Lonely Planet Writer

You can now stay at hundreds of historic temples across Japan

One of the best things about travelling in Japan is getting the opportunity to visit thousands of historic temples and shrines that lay scattered across the country. But now, visitors are about to get the chance to make their experience even more memorable, as a brand new service has just been unveiled that will enable people to spend the night at hundreds of temples for the first time ever.

The daimon at Mii-dera temple in Shiga Prefecture.
The daimon at Mii-dera temple in Shiga Prefecture. Image by MIXA

Called Terahaku (meaning temple stay), the new project will allow travellers to look for, view and book temples online through a dedicated search engine. Due to start operations on 18 July, Terahaku will initially feature 100 temples upon its launch, including Mii-dera (also known as Onjo-ji Temple) near Japan’s largest lake Biwa-Ko in Shiga Prefecture. Following the initial introduction, the project plans to expand to 1000 temples over the next three years.

Travellers will soon be able to stay at hundreds of temples across Japan.
Travellers will soon be able to stay at hundreds of temples across Japan. Image by Mint Images

The project has also joined forces with Booking.com and Airbnb in an effort to offer convenient support and options in different languages for travellers all over the world. Terahaku is made possible thanks to a new lodging law that is due to be introduced in Japan in June, allowing private accommodation throughout the country that was previously only available in some places.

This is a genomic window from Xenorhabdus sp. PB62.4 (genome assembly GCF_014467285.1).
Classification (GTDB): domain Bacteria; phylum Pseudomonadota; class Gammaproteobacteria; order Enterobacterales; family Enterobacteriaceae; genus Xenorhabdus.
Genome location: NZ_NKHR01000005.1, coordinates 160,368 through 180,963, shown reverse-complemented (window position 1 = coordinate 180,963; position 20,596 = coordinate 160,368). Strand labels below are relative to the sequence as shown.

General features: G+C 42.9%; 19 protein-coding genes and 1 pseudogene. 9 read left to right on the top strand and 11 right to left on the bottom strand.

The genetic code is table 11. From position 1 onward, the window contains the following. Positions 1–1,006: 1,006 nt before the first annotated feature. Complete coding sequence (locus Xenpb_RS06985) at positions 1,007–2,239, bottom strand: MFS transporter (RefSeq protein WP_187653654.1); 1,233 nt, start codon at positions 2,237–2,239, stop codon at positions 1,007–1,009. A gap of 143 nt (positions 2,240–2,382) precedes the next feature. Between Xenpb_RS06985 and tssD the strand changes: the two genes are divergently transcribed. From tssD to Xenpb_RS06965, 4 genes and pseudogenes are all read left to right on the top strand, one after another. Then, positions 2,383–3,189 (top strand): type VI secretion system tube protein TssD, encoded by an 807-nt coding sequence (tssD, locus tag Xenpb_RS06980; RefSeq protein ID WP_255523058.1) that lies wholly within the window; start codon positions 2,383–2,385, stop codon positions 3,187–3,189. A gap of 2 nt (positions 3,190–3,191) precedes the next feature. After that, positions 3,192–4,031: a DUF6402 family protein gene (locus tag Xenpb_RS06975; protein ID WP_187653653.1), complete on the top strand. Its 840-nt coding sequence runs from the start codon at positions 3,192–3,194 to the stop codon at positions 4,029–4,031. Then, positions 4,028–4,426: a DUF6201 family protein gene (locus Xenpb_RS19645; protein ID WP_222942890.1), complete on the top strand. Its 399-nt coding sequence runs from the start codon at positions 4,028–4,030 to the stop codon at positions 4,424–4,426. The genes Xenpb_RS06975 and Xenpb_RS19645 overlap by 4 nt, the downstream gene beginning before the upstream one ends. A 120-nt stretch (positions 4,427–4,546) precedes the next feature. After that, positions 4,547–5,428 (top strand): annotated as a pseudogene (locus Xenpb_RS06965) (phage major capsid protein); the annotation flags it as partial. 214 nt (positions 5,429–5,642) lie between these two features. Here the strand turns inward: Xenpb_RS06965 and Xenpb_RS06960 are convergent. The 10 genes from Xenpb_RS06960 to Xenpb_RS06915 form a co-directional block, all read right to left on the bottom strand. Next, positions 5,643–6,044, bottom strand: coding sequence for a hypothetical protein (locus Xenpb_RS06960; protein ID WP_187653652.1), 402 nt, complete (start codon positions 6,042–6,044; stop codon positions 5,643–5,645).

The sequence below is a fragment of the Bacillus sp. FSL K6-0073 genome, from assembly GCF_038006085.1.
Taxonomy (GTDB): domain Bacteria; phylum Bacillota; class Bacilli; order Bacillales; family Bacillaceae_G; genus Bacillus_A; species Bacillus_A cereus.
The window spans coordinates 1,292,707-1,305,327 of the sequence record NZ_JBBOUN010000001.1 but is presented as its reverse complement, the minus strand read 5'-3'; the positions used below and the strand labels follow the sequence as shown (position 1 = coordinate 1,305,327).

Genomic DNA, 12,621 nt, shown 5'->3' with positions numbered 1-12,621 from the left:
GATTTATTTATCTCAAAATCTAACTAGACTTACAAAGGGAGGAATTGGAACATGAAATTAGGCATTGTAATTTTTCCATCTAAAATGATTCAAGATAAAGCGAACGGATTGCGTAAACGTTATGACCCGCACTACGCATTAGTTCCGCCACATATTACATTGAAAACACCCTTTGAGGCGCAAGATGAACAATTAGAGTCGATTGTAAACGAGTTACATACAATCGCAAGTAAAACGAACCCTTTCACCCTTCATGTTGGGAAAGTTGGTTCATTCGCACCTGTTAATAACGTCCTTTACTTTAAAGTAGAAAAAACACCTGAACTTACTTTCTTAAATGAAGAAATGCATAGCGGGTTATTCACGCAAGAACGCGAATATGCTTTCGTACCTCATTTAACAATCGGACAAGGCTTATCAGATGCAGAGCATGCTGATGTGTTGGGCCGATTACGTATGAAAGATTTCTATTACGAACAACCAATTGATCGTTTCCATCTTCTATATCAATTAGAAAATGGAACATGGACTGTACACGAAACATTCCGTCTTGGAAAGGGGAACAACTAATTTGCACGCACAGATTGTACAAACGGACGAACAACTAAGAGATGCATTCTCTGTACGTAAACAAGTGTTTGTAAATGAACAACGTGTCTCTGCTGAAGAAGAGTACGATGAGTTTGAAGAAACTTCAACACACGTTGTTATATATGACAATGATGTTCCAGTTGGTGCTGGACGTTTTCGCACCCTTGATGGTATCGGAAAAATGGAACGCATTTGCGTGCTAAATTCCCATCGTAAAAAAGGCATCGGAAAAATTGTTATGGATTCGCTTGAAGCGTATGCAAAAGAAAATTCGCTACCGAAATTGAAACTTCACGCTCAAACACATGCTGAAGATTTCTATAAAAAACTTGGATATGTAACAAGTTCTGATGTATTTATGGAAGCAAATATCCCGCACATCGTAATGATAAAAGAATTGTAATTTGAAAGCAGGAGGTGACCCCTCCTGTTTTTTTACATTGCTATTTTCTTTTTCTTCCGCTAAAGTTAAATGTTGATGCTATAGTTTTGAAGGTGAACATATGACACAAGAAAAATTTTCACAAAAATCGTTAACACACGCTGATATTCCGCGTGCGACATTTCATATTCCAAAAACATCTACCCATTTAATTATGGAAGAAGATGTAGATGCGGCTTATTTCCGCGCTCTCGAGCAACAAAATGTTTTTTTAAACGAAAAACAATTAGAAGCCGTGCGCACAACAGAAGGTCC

Stay in a Japanese temple. Image by Marser/Getty Images

“We are excited that Terahaku will help tourists experience traditional Japanese culture and history,” a representative of Waqoo Co., the company behind Terahaku, told Lonely Planet Travel News. Depending on each specific temple, guests may be able to take part in a number of unique cultural experiences, including meditation, tracing traditional Buddhist imagery, making handwritten copies of sutras, attending morning services and sampling shojin ryori, the famous traditional vegetarian cuisine of Buddhist monks.

More information, including pre-registration for the service, is available on the official Terahaku website.